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Good morning to you! Great morning to you!
Today is a new gift from up above
For we are born again each morning we wake up
So be sincerely thankful for this gift that you have
Ma. Cristina Colima
A snake came to my water-trough
On a hot, hot day, and I in pyjamas for the heat,
To drink there.
In the deep, strange-scented shade of the great dark carob-tree
D. H. Lawrence
O happy soul, forget thy self!
This that has haunted all the past,
That conjured disappointments fast,
That never could let well alone;
Thomas Sturge Moore
The Great Hunger
Clay is the word and clay is the flesh
Where the potato-gatherers like mechanised scarecrows move
Along the side-fall of the hill - Maguire and his men.
A middle-northern March, now as always-
gusts from the South broken against cold winds-
but from under, as if a slow hand lifted a tide,
it moves-not into April-into a second March,
William Carlos Williams
Blue July, bright July,
Month of storms and gorgeous blue;
Violet lightnings o'er thy sky,
London In July
What ails my senses thus to cheat?
What is it ails the place,
That all the people in the street
Should wear one woman's face?
'Twas Jack-o'-Winter hailed it first,
But now more timid angels sing,
For what dull ear can fail to hear
Afar the fluting of the Spring?
John Le Gay Brereton
When I come in, my mechanic is eating
lunch. He doesn't look over the top
of his newspaper.
I glance around, hoping that Miss July
His beauty bore no token,
No sign our gladness shook;
With tender strength unbroken
The hand of Life he took:
Inniskeen Road: July Evening
The bicycles go by in twos and threes -
There's a dance in Billy Brennan's barn to-night,
And there's the half-talk code of mysteries
And the wink-and-elbow language of delight.
A is the Alphabet, A at its head;
A is an Antelope, agile to run.
B is the Baker Boy bringing the bread,
Or black Bear and brown Bear, both begging for bun.
We must not force events, but rather make
The heart soil ready for their coming, as
The earth spreads carpets for the feet of Spring,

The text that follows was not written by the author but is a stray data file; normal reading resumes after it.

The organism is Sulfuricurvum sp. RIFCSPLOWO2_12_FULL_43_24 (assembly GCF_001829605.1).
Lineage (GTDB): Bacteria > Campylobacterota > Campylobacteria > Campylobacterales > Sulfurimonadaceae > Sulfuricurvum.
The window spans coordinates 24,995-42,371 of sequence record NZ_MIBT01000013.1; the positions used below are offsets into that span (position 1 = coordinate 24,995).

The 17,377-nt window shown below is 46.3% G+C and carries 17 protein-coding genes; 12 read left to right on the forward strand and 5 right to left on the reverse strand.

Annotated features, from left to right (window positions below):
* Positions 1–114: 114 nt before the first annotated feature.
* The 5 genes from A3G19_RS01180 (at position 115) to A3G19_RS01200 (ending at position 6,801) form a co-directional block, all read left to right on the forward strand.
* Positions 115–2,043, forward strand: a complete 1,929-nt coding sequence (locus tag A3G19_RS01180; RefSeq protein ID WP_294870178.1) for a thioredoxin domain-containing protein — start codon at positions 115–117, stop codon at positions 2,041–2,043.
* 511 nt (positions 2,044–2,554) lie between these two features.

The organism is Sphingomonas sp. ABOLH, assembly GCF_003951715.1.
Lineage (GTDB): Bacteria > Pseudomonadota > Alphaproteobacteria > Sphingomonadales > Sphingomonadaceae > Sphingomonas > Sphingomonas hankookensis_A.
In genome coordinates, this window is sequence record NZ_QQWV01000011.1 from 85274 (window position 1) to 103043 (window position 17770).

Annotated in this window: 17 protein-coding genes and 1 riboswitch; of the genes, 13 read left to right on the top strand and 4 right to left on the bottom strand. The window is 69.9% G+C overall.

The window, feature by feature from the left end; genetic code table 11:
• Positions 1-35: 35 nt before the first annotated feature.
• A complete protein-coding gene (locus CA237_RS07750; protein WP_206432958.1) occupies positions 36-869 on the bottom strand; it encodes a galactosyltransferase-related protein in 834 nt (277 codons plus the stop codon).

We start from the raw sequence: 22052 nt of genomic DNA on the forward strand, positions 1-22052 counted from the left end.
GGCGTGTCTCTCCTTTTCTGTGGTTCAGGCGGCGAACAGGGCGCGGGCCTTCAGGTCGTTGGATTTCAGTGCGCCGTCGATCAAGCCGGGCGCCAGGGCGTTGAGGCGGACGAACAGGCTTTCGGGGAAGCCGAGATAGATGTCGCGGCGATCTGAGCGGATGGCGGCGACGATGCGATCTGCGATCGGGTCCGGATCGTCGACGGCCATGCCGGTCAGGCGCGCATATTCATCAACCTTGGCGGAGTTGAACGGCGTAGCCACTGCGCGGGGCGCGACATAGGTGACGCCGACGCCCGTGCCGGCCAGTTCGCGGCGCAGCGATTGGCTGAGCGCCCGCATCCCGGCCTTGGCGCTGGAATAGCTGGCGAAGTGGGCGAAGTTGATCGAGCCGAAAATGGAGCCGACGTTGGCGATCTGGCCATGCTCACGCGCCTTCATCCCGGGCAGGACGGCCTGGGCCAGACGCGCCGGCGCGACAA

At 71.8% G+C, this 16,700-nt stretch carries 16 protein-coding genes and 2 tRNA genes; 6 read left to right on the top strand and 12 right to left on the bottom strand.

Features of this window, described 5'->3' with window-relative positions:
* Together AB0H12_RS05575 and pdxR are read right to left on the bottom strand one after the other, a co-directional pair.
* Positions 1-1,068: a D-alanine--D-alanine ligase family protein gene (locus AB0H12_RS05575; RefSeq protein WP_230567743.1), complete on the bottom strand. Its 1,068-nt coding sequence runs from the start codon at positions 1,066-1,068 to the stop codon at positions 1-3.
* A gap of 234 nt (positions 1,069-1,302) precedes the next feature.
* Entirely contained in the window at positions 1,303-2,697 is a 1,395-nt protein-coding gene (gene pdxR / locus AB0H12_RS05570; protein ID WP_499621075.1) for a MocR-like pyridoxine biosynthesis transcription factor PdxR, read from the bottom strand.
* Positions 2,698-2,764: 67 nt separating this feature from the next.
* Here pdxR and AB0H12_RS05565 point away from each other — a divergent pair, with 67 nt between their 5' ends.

Or, with the strengthening tonic of the frost,
Ella Wheeler Wilcox
I heard or seemed to hear the chiding Sea
Say, Pilgrim, why so late and slow to come?
Am I not always here, thy summer home?
Is not my voice thy music, morn and eve?
Ralph Waldo Emerson
A ghost is roaming through the building,
And shadows in the attic browse;
Persistently intent on mischief
A goblin roams about the house.
It Was Upon
It was upon a July evening.
At a stile I stood, looking along a path
Over the country by a second Spring
Drenched perfect green again. 'The lattermath
With beams December planets dart
His cold eye truth and conduct scanned,
July was in his sunny heart,
October in his liberal hand.
Ralph Waldo Emerson
In one salutation to thee, my God,
let all my senses spread out and touch this world at thy feet.
Like a rain-cloud of July
He strode across the schoolroom in July,
Great Hector, clanging in his brazen mail;
And all the cringing Greeks, with faces pale,
Creaked into jabbering Ks and turned to fly.
David Mckee Wright
The wind is singing through the trees to-night,
A deep-voiced song of rushing cadences
And crashing intervals. No summer breeze
Is this, though hot July is at its height,
WHY do I make no poems? Good my friend
Now is there silence through the summer woods,
In whose green depths and lawny solitudes
The light is dreaming; voicings clear ascend
|WE were young, we were merry, we were very very wise,
And the door stood open at our feast,
When there passed us a woman with the West in her eyes,
And a man with his back to the East.
Mary Elizabeth Coleridge
To die be given us, or attain!
Fierce work it were, to do again.
So pilgrims, bound for Mecca, pray'd
At burning noon: so warriors said,
Maurine: Part 06
There was a week of bustle and of hurry;
A stately home echoed to voices sweet,
Calling, replying; and to tripping feet
Of busy bridesmaids, running to and fro,
Ella Wheeler Wilcox
Mine was a Midwest homeâ??you can keep your world.
Plain black hats rode the thoughts that made our code.
We sang hymns in the house; the roof was near God.
Captain Craig Ii
Yet that ride had an end, as all rides have;
And the days coming after took the road
That all days take,-though never one of them
Went by but I got some good thought of it
Edwin Arlington Robinson
Mamie beat her head against the bars of a little Indiana
town and dreamed of romance and big things off
somewhere the way the railroad trains all ran.
She could see the smoke of the engines get lost down
To Helen - 1848
I saw thee once- once only- years ago:
I must not say how many- but not many.
It was a July midnight; and from out
A full-orbed moon, that, like thine own soul, soaring,
Edgar Allan Poe